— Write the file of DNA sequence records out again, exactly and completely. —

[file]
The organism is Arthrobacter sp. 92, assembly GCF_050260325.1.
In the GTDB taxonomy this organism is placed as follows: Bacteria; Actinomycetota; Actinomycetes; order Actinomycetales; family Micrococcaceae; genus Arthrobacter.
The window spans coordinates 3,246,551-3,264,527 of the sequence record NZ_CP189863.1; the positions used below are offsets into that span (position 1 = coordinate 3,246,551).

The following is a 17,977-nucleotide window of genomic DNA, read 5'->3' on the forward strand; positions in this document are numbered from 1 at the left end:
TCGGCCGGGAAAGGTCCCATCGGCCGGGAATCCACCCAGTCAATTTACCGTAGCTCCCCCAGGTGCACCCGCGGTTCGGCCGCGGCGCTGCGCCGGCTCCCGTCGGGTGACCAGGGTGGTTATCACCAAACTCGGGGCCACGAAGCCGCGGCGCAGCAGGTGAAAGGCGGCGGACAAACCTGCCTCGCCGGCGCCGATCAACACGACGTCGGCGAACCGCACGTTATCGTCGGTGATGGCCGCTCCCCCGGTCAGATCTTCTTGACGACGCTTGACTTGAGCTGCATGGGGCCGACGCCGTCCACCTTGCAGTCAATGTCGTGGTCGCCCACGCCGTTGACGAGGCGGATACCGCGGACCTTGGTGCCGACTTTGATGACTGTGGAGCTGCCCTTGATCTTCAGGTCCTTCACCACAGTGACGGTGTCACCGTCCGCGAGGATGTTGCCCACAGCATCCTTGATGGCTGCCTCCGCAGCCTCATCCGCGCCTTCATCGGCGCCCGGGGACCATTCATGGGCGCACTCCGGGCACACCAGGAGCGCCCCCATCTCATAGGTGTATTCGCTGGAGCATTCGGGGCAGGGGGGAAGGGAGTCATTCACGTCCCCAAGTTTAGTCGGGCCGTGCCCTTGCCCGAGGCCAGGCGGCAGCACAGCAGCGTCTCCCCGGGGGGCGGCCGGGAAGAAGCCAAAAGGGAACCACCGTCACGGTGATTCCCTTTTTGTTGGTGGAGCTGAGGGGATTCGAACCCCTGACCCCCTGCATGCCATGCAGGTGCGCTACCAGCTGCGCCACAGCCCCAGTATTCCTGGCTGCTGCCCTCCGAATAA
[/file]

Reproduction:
The organism is Arthrobacter sp. 92, assembly GCF_050260325.1.
In the GTDB taxonomy this organism is placed as follows: Bacteria; Actinomycetota; Actinomycetes; order Actinomycetales; family Micrococcaceae; genus Arthrobacter.
The window spans coordinates 3,246,551-3,264,527 of the sequence record NZ_CP189863.1; the positions used below are offsets into that span (position 1 = coordinate 3,246,551).

The following is a 17,977-nucleotide window of genomic DNA, read 5'->3' on the forward strand; positions in this document are numbered from 1 at the left end:
TCGGCCGGGAAAGGTCCCATCGGCCGGGAATCCACCCAGTCAATTTACCGTAGCTCCCCCAGGTGCACCCGCGGTTCGGCCGCGGCGCTGCGCCGGCTCCCGTCGGGTGACCAGGGTGGTTATCACCAAACTCGGGGCCACGAAGCCGCGGCGCAGCAGGTGAAAGGCGGCGGACAAACCTGCCTCGCCGGCGCCGATCAACACGACGTCGGCGAACCGCACGTTATCGTCGGTGATGGCCGCTCCCCCGGTCAGATCTTCTTGACGACGCTTGACTTGAGCTGCATGGGGCCGACGCCGTCCACCTTGCAGTCAATGTCGTGGTCGCCCACGCCGTTGACGAGGCGGATACCGCGGACCTTGGTGCCGACTTTGATGACTGTGGAGCTGCCCTTGATCTTCAGGTCCTTCACCACAGTGACGGTGTCACCGTCCGCGAGGATGTTGCCCACAGCATCCTTGATGGCTGCCTCCGCAGCCTCATCCGCGCCTTCATCGGCGCCCGGGGACCATTCATGGGCGCACTCCGGGCACACCAGGAGCGCCCCCATCTCATAGGTGTATTCGCTGGAGCATTCGGGGCAGGGGGGAAGGGAGTCATTCACGTCCCCAAGTTTAGTCGGGCCGTGCCCTTGCCCGAGGCCAGGCGGCAGCACAGCAGCGTCTCCCCGGGGGGCGGCCGGGAAGAAGCCAAAAGGGAACCACCGTCACGGTGATTCCCTTTTTGTTGGTGGAGCTGAGGGGATTCGAACCCCTGACCCCCTGCATGCCATGCAGGTGCGCTACCAGCTGCGCCACAGCCCCAGTATTCCTGGCTGCTGCCCTCCGAATAA